April 19 - Thursday
Richard Bernstein and disabled veterans are suing ‘M’ because of the lack of disabled seating in the plans for the renovations at Michigan Stadium. After talking with future Michigan Supreme Court Justice Bernstein, Brian’s feelings on the matter are still mixed. Somehow he isn’t sure if Bernstein is related to Sam; apparently, the kids weren’t on all the commercials yet at that point. The post ends with another diatribe against luxury-suite hater John Pollack.
April 20 - Friday
The post doesn’t say it directly, but I assume the colors were changed to orange and maroon in solidarity with VT after their campus shooting.
An emailer asks for Brian’s explanation on why he is pro-luxury suites. He refutes several popular arguments, and then states his case for them.
April 23 - Monday
Unverified Voracity...A New Car! Legion is down to ‘M’, UCLA, and Kentucky. Also, Scott Dreisbach is a backup QB in the Arena League...and playing some LB.
April 24 - Tuesday
Recruiting Board Update. Elliott Mealer has committed.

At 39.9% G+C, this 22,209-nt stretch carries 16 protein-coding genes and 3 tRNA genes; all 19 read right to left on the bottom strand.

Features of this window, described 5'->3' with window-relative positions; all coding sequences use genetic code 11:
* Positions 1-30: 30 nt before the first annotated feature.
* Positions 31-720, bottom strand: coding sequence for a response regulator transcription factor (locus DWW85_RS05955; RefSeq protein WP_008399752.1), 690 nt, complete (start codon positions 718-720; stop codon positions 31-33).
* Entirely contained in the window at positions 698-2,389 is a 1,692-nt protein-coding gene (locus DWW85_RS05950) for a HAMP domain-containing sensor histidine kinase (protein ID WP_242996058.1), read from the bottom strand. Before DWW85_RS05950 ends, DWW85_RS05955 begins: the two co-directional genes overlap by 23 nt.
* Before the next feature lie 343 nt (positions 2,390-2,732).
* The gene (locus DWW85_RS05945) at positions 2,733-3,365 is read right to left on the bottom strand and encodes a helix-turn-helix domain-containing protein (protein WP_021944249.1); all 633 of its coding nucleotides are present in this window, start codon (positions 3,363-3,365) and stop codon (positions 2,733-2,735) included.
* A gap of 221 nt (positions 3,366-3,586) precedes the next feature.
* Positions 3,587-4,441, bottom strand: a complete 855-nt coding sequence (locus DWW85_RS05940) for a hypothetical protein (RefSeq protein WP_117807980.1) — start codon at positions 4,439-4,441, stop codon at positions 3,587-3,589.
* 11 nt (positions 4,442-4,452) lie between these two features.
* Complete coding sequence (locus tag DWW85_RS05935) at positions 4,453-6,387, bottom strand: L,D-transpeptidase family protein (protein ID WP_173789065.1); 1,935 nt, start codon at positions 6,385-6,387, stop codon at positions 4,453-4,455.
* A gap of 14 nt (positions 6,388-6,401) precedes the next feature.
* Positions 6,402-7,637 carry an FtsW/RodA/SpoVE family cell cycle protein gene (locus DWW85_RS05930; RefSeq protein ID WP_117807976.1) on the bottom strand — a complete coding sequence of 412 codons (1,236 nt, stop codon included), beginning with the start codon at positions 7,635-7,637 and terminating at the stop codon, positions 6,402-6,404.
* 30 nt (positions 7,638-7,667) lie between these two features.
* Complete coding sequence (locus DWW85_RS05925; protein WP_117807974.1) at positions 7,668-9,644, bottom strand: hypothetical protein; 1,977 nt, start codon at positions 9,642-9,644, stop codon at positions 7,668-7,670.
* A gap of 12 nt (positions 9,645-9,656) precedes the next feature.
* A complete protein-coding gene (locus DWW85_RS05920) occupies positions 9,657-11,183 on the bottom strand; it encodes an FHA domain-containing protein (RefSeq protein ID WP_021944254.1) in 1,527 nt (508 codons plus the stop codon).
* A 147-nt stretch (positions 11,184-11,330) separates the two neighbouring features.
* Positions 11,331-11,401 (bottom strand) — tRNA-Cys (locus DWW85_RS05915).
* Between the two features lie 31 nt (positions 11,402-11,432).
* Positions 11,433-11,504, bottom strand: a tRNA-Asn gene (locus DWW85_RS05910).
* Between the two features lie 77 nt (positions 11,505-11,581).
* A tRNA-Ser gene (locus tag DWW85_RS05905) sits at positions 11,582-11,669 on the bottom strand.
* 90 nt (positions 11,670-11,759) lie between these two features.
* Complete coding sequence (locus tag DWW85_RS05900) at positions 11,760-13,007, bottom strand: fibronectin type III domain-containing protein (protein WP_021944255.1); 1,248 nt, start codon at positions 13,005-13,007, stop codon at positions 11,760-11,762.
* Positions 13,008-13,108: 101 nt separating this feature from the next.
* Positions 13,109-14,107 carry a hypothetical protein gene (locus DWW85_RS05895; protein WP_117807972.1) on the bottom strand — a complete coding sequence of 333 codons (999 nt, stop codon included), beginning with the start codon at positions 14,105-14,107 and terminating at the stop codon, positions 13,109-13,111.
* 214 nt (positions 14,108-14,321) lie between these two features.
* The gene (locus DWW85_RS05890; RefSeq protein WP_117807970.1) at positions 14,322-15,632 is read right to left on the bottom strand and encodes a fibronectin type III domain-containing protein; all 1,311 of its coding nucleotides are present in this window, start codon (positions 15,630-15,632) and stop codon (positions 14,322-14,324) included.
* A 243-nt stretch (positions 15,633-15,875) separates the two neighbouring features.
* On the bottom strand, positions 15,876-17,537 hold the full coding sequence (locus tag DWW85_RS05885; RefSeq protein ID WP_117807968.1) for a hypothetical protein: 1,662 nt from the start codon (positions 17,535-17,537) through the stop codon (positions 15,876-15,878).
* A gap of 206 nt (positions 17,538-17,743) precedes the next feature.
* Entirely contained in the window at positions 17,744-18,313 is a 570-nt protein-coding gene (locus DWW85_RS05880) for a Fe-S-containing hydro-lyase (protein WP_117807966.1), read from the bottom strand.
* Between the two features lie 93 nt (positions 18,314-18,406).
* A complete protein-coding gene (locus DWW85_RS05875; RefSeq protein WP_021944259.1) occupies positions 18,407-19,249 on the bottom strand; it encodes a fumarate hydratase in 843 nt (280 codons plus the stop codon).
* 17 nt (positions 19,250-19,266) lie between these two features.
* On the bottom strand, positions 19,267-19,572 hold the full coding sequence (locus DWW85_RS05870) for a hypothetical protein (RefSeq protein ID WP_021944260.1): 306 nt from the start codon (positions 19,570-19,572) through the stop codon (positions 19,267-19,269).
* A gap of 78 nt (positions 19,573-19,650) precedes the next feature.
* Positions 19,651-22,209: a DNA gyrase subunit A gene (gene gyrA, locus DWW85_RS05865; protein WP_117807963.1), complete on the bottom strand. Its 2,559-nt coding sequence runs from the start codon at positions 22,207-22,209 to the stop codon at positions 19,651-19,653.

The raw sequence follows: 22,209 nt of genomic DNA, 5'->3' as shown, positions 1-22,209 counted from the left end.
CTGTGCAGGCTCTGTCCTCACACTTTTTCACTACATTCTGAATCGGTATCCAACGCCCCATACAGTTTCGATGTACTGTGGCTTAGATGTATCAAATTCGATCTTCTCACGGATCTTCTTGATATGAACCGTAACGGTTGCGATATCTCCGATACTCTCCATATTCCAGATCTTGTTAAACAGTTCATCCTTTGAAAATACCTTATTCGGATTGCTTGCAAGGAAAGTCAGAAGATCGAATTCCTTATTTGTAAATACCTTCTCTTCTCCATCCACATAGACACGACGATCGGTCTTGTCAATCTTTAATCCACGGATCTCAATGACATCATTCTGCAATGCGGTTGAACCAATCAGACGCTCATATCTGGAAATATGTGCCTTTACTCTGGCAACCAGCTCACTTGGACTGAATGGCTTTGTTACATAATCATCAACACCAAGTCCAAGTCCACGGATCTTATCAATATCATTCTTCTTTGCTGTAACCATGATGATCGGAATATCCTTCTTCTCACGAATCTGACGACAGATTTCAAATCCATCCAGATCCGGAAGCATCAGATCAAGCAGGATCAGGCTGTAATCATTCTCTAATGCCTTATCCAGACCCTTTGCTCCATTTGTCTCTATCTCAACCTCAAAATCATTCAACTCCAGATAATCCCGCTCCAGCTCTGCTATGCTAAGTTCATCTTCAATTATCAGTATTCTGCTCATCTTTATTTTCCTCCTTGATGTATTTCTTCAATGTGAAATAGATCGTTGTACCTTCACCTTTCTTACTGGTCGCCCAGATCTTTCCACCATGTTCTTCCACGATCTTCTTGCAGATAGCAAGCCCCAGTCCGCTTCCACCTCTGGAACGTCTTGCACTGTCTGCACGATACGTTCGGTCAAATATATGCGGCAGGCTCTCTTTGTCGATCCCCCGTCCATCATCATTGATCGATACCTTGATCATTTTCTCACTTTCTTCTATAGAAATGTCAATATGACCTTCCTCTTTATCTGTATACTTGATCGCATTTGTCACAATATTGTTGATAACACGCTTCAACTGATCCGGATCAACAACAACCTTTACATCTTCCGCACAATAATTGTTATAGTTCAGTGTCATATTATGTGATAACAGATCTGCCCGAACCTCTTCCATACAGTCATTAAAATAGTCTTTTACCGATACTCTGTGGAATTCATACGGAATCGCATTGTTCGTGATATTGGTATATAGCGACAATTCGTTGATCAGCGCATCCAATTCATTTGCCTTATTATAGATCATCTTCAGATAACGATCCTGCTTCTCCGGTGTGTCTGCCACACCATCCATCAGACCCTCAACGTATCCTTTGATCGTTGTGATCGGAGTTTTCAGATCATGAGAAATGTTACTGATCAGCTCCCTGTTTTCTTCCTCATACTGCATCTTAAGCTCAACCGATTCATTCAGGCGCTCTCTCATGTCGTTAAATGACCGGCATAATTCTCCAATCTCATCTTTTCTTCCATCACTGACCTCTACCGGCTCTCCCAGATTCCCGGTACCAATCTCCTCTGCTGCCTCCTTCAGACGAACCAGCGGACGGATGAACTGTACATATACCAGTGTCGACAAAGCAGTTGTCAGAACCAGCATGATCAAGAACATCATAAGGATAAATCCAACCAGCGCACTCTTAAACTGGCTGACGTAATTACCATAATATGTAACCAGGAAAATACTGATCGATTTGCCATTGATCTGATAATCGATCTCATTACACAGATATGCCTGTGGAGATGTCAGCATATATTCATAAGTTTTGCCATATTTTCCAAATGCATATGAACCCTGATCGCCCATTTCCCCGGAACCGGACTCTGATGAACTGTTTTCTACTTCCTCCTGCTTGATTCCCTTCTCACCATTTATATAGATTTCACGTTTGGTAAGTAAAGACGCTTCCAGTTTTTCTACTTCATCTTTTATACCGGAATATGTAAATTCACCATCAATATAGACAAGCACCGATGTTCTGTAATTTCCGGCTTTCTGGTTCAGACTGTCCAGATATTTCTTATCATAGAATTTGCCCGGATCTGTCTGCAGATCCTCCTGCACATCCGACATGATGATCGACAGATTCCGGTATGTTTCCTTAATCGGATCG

A recap of the PSU, ND, and OSU spring games. How did Ohio State do so well with QB recruiting this bad (obviously Pryor comes in 2008):
2007: no recruits.
2006: Antonio Henton, a three star who was Rivals #9 "dual-threat QB" and only the 25th best recruit in Georgia. Committed to OSU over Illinois, Maryland, and Louisville.
2005: Rob Schoenhoft. Four-star who was Rivals' #6 pro-style QB. Committed to OSU over Michigan.
2004: no recruits.
2003: Todd Boeckman, a three-star and Rivals #19 pro-style QB. Committed to OSU over Pitt and Maryland.
April 25 - Wednesday
Rumors are coming out of Texarkana that Mallett is going to transfer and won’t be in Ann Arbor for the upcoming season. Hindsight says this was probably very close to becoming reality.
Unverified Voracity is Like That’s My Dad’s Name. Matt Gutierrez is getting some draft hype, but no, he is not the next Tom Brady.
April 26 - Thursday